John P. Cunha, DO, is a U.S. board-certified Emergency Medicine Physician. Dr. Cunha's educational background includes a BS in Biology from Rutgers, the State University of New Jersey, and a DO from the Kansas City University of Medicine and Biosciences in Kansas City, MO. He completed residency training in Emergency Medicine at Newark Beth Israel Medical Center in Newark, New Jersey.
Melissa Conrad Stöppler, MD, is a U.S. board-certified Anatomic Pathologist with subspecialty training in the fields of Experimental and Molecular Pathology. Dr. Stöppler's educational background includes a BA with Highest Distinction from the University of Virginia and an MD from the University of North Carolina. She completed residency training in Anatomic Pathology at Georgetown University followed by subspecialty fellowship training in molecular diagnostics and experimental pathology.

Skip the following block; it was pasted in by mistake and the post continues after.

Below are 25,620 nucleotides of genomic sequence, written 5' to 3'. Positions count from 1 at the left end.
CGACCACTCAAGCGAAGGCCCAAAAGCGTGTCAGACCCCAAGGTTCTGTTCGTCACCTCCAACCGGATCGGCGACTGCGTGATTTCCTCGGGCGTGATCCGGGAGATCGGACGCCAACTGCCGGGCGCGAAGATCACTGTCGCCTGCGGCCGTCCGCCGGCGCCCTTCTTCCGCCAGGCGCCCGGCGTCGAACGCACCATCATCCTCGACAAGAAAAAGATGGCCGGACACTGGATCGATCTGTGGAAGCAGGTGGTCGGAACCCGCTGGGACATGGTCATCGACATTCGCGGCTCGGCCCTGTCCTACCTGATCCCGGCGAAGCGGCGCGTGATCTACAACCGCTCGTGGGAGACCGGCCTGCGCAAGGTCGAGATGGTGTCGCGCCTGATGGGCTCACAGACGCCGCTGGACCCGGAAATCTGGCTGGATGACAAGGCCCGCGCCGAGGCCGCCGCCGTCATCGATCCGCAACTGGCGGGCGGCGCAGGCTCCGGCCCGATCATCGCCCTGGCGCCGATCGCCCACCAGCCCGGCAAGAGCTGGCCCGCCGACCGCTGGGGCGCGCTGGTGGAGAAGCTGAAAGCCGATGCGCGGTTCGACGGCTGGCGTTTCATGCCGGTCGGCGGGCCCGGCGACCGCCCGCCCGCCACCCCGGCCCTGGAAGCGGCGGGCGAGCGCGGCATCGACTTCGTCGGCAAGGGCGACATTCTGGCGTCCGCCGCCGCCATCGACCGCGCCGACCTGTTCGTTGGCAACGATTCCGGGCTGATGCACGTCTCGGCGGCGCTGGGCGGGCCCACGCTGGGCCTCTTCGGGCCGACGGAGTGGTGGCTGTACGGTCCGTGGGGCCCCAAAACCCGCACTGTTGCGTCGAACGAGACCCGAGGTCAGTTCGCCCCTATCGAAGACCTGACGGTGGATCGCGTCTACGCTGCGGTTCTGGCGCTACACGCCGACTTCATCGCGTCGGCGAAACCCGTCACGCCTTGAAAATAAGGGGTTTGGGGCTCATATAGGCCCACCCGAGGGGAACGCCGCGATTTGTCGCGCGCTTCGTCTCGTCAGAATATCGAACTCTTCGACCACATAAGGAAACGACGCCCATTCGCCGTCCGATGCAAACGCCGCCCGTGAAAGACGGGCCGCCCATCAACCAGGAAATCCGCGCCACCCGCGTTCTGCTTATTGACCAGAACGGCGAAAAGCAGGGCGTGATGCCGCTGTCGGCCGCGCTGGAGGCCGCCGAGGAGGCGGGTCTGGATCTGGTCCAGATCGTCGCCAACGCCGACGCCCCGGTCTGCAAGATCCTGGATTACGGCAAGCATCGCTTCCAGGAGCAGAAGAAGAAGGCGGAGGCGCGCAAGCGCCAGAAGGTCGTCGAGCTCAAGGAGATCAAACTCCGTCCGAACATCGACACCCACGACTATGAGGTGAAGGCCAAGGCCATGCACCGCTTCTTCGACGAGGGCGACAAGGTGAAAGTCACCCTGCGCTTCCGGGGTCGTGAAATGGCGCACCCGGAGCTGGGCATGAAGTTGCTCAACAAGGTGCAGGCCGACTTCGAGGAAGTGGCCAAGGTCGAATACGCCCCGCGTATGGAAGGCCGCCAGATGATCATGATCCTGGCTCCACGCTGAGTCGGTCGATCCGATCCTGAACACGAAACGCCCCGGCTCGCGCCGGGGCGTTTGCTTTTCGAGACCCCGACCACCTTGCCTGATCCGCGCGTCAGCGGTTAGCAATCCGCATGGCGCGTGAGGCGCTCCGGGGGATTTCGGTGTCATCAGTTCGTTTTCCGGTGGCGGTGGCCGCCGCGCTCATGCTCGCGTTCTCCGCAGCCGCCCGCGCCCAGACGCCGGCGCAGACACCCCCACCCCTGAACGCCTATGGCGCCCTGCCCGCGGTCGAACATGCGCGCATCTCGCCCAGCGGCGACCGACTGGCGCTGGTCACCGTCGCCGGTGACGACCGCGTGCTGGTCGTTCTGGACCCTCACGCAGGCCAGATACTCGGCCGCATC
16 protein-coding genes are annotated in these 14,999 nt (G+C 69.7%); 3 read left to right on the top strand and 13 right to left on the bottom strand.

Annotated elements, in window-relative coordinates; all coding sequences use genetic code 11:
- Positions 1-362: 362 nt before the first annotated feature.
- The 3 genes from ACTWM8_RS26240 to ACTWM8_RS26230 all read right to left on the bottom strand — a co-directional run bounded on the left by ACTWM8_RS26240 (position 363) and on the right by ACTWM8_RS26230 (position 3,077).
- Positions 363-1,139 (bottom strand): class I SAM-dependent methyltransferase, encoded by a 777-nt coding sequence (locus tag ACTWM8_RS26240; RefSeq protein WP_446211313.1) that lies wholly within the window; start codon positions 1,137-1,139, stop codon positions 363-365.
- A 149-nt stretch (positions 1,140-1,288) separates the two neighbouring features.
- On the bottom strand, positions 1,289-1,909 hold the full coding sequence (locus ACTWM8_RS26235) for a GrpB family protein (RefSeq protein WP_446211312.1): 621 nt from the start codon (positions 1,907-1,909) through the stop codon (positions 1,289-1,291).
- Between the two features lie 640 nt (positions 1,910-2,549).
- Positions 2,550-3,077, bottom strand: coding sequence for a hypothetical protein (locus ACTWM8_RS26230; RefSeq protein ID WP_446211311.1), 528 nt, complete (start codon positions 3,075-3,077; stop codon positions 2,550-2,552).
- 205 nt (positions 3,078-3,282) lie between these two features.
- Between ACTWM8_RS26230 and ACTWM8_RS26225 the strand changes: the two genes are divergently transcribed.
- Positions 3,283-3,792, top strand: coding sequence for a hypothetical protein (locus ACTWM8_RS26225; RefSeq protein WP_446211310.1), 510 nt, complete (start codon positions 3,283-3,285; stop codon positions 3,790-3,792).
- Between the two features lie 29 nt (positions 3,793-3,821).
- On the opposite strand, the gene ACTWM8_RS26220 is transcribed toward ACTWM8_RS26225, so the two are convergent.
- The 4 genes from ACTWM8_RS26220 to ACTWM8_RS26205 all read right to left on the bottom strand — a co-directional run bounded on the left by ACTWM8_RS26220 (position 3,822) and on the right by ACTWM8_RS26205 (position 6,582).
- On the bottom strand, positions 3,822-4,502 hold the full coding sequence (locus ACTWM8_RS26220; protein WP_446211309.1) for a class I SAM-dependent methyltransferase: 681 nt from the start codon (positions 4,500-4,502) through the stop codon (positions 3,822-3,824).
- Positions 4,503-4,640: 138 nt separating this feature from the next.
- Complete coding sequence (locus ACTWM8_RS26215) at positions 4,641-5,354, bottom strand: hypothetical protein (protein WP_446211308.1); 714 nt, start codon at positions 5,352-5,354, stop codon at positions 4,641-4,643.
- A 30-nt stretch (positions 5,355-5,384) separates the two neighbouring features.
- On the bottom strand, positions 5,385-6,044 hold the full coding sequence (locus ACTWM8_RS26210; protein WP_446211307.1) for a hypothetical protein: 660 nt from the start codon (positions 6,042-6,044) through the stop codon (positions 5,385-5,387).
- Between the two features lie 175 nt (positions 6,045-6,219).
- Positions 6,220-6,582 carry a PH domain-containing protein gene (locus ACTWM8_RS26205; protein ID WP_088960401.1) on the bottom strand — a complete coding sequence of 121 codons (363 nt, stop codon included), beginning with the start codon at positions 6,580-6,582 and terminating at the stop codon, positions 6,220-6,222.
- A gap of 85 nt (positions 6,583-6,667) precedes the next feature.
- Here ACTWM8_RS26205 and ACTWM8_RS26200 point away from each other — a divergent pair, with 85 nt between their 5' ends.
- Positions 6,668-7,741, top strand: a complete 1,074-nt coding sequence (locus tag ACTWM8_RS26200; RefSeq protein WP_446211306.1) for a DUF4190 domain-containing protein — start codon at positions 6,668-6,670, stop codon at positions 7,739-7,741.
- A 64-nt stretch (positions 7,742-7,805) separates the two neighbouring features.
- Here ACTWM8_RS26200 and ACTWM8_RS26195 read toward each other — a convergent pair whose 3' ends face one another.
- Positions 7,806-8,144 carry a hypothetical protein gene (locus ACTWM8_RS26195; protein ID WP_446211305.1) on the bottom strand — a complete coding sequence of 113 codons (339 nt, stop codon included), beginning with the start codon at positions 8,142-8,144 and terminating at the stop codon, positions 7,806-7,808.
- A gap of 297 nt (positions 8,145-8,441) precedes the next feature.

Nearly one-third of bicycle crashes occur when a bicyclist is riding against oncoming traffic.
Many people assume bicycle riding on sidewalks is safer than on roads. However, the risk of injury increases significantly if you ride on sidewalks.
This may be due to the presence of pedestrians and stationary objects (parking meters, for example) lining sidewalks as well as a preference by inexperienced bicyclists to use sidewalks for bicycle travel.
Another common scenario involves children, who generally are experienced riders. They tend to crash while riding a bicycle for the first time or while riding a bike they are unfamiliar with.